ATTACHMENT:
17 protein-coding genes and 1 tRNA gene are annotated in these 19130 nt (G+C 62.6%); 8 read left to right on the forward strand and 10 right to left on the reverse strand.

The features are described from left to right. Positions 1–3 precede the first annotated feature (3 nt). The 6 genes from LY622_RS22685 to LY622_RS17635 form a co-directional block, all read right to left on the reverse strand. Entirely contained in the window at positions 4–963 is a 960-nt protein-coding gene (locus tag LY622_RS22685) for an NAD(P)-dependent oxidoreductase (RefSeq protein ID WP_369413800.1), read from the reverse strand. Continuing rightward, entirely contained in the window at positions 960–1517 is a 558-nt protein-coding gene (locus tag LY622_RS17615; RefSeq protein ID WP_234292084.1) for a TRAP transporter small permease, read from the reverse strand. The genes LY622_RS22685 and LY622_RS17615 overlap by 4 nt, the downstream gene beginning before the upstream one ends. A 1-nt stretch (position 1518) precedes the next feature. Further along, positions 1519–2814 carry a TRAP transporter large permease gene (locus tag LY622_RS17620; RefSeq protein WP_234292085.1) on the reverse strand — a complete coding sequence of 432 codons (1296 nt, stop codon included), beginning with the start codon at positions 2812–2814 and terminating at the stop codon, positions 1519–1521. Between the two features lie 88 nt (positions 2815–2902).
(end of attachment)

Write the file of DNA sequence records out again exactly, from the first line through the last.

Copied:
17 protein-coding genes and 1 tRNA gene are annotated in these 19130 nt (G+C 62.6%); 8 read left to right on the forward strand and 10 right to left on the reverse strand.

The features are described from left to right. Positions 1–3 precede the first annotated feature (3 nt). The 6 genes from LY622_RS22685 to LY622_RS17635 form a co-directional block, all read right to left on the reverse strand. Entirely contained in the window at positions 4–963 is a 960-nt protein-coding gene (locus tag LY622_RS22685) for an NAD(P)-dependent oxidoreductase (RefSeq protein ID WP_369413800.1), read from the reverse strand. Continuing rightward, entirely contained in the window at positions 960–1517 is a 558-nt protein-coding gene (locus tag LY622_RS17615; RefSeq protein ID WP_234292084.1) for a TRAP transporter small permease, read from the reverse strand. The genes LY622_RS22685 and LY622_RS17615 overlap by 4 nt, the downstream gene beginning before the upstream one ends. A 1-nt stretch (position 1518) precedes the next feature. Further along, positions 1519–2814 carry a TRAP transporter large permease gene (locus tag LY622_RS17620; RefSeq protein WP_234292085.1) on the reverse strand — a complete coding sequence of 432 codons (1296 nt, stop codon included), beginning with the start codon at positions 2812–2814 and terminating at the stop codon, positions 1519–1521. Between the two features lie 88 nt (positions 2815–2902).